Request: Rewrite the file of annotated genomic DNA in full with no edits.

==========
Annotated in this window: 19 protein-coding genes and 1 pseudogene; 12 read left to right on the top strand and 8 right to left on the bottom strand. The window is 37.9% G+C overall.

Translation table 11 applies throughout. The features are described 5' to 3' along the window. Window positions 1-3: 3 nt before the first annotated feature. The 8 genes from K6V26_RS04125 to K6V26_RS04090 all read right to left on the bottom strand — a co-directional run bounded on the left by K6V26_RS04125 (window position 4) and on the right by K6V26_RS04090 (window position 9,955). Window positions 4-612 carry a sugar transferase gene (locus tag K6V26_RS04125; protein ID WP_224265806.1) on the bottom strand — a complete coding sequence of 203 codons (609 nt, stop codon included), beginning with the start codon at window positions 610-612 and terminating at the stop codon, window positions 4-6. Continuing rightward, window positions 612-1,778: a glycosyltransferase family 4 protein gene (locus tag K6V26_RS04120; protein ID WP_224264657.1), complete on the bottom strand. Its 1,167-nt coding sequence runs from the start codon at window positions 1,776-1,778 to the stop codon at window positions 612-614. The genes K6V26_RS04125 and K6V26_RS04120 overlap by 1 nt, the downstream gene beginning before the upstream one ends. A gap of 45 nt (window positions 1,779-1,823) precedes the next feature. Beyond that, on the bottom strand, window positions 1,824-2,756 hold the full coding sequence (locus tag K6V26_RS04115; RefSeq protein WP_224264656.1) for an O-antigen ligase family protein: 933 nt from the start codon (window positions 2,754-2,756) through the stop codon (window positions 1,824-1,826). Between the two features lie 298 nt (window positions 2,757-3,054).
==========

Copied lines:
Annotated in this window: 19 protein-coding genes and 1 pseudogene; 12 read left to right on the top strand and 8 right to left on the bottom strand. The window is 37.9% G+C overall.

Translation table 11 applies throughout. The features are described 5' to 3' along the window. Window positions 1-3: 3 nt before the first annotated feature. The 8 genes from K6V26_RS04125 to K6V26_RS04090 all read right to left on the bottom strand — a co-directional run bounded on the left by K6V26_RS04125 (window position 4) and on the right by K6V26_RS04090 (window position 9,955). Window positions 4-612 carry a sugar transferase gene (locus tag K6V26_RS04125; protein ID WP_224265806.1) on the bottom strand — a complete coding sequence of 203 codons (609 nt, stop codon included), beginning with the start codon at window positions 610-612 and terminating at the stop codon, window positions 4-6. Continuing rightward, window positions 612-1,778: a glycosyltransferase family 4 protein gene (locus tag K6V26_RS04120; protein ID WP_224264657.1), complete on the bottom strand. Its 1,167-nt coding sequence runs from the start codon at window positions 1,776-1,778 to the stop codon at window positions 612-614. The genes K6V26_RS04125 and K6V26_RS04120 overlap by 1 nt, the downstream gene beginning before the upstream one ends. A gap of 45 nt (window positions 1,779-1,823) precedes the next feature. Beyond that, on the bottom strand, window positions 1,824-2,756 hold the full coding sequence (locus tag K6V26_RS04115; RefSeq protein WP_224264656.1) for an O-antigen ligase family protein: 933 nt from the start codon (window positions 2,754-2,756) through the stop codon (window positions 1,824-1,826). Between the two features lie 298 nt (window positions 2,757-3,054).